Зарегистрирован Федеральной службой по надзору в сфере связи, информационных технологий и массовых коммуникаций. 
Эл. № 77-45977 

Издается с 2000 года

Экономическая социология входит в индекс цитирования Emerging Sources Citation Index (ESCI) из Web of Science Core Collection.

Выпускается при поддержке Национального исследовательского университета "Высшей школы экономики"
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Meyer J.

Interview with John W. Meyer: If You Study Organizations You Should Not Believe in Them (interviewed by Elena Gudova)

2020. Т. 21. № 1. С. 127–139 [содержание номера]

An interview with John W. Meyer, emeritus Professor of Sociology, and by courtesy Education, at Stanford University, was conducted in October 2019 during his visit to the 10th International Russian Higher Education Conference (RHEC) in Moscow on “Contributions of Higher Education to Society and Economy: Global, National and Local Perspectives.” The interview was performed by Elena Gudova, PhD and a lecturer in the Department of Economic Sociology at the Higher School of Economics.
John Meyer talks about the rise of hyper-managerialism and its implications for modern organizations. While previously, organizations tended to be subordination actors, today they have more legitimation in choosing mission and purposes, which marks a shift from management authority toward leadership and implies a need for managers with charismatic qualities.
Business schools, in their courses and educational processes, emphasize the importance of failures as part of entrepreneurs’ experiences, while questions of vision are rarely a part of the agenda. Still, even a great charismatic leader/entrepreneur may lack authority because of a decontextualized vision as local communities’ interests are usually not represented. Organizations with good vision (i.e., with proper corporate social responsibilities) may legitimate themselves through the routinization of the leader’s charisma, the incorporation of norms of good citizenship, and the self-management of employees and citizens. As Meyer puts it, “You have to be an okay-person in the modern hyper-organizational context.” Due to these new scripts in the character of an individual, John Meyer discusses distinctions between the American and German educational systems and some possible outcomes for the world based on the German educational model instead of on the American one. As current types of organizational responses might be treated as invasive for individuals (even though they are useful in many ways), the German system resists many of the hyper-liberal changes in a much better way.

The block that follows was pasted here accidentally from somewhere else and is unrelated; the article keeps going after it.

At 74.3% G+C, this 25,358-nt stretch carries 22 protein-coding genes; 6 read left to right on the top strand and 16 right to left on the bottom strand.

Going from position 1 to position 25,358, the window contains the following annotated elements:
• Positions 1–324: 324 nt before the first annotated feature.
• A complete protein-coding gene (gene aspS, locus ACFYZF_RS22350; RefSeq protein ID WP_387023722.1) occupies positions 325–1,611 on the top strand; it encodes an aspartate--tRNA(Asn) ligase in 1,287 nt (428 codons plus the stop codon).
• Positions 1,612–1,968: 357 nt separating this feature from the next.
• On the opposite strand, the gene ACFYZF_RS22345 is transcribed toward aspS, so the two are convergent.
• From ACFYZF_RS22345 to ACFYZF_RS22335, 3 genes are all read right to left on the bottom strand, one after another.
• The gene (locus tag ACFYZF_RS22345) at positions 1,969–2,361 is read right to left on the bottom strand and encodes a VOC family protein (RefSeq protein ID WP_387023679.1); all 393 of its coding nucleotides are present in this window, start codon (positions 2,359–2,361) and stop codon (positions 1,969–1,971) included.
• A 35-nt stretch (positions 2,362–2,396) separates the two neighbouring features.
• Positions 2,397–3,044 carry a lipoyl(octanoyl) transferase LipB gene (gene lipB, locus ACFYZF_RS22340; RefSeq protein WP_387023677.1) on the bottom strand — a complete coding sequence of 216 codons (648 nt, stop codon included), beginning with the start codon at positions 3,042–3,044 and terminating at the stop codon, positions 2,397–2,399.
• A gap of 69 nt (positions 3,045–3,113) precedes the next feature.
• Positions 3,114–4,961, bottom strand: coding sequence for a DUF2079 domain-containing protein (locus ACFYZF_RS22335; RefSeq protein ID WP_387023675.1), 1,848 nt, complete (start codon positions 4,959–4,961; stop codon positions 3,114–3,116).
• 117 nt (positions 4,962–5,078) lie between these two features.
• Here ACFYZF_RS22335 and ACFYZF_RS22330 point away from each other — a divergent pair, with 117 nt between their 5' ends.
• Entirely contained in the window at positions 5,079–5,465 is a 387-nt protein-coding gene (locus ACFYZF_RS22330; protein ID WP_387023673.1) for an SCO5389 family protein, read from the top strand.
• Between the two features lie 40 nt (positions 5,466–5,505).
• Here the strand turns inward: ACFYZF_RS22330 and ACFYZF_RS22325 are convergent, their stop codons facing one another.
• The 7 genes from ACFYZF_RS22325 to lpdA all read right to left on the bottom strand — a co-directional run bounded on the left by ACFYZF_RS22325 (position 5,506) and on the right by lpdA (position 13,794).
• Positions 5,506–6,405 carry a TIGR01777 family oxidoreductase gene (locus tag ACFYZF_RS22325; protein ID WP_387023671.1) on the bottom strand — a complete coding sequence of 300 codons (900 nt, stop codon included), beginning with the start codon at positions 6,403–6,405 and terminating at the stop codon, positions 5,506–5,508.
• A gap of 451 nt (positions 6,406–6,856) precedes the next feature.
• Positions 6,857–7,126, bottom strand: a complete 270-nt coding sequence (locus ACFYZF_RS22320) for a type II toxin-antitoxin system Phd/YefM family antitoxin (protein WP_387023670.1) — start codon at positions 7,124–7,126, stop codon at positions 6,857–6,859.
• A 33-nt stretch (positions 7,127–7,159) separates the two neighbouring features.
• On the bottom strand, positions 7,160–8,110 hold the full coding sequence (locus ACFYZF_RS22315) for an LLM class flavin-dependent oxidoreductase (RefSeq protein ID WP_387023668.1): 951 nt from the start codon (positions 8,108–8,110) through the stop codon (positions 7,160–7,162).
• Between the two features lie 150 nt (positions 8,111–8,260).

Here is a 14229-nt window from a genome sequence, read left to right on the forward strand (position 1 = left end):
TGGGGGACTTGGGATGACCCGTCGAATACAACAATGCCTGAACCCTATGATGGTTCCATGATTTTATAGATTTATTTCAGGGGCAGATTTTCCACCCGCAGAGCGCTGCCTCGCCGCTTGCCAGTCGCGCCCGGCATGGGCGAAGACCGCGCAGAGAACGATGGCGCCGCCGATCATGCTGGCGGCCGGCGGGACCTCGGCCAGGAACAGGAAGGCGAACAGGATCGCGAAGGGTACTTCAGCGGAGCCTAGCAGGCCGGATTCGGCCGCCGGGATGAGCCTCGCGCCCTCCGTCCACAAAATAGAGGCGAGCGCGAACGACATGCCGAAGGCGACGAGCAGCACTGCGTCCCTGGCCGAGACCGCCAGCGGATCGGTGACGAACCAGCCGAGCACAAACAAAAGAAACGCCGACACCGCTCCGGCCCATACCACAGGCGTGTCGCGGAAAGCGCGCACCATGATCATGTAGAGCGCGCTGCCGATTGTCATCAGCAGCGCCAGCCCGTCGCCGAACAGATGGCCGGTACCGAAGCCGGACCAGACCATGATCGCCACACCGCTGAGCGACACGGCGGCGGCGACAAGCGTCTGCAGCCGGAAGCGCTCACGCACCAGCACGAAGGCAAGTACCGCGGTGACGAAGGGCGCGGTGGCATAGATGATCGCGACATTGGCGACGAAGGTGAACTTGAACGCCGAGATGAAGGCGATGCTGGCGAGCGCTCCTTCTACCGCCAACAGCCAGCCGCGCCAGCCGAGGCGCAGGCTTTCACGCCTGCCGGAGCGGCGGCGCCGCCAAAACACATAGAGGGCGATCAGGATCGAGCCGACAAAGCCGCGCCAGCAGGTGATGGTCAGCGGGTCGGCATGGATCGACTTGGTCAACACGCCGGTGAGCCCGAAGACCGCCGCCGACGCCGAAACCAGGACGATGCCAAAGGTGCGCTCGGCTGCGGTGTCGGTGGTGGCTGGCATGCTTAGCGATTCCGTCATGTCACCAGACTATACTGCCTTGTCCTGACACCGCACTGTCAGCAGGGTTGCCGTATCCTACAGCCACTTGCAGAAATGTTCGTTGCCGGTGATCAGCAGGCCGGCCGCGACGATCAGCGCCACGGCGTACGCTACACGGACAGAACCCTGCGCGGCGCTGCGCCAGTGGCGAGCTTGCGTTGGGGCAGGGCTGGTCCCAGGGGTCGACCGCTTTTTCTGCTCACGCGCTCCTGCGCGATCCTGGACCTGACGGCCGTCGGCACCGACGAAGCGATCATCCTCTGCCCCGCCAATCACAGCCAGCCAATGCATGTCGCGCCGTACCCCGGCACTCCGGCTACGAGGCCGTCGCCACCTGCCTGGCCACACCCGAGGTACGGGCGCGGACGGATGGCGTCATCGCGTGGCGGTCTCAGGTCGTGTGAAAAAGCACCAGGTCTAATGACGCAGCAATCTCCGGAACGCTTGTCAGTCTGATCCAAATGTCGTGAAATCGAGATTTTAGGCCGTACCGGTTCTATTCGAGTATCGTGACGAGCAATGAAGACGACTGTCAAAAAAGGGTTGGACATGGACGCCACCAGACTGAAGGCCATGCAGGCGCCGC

Another focus of Meyer’s interests is connected with changes in universities and those in science in general. He talks about the mutual influence of society and academia and the legitimation of scientific knowledge, both per se and in educational process. A simple, but still important, issue regards keeping a research distance and asking the right questions, as moral commitment might weaken the research. The solution may be in comparing education to the forces that produce the observed changes, and not to what we imagine to be an ideal educational process and product.

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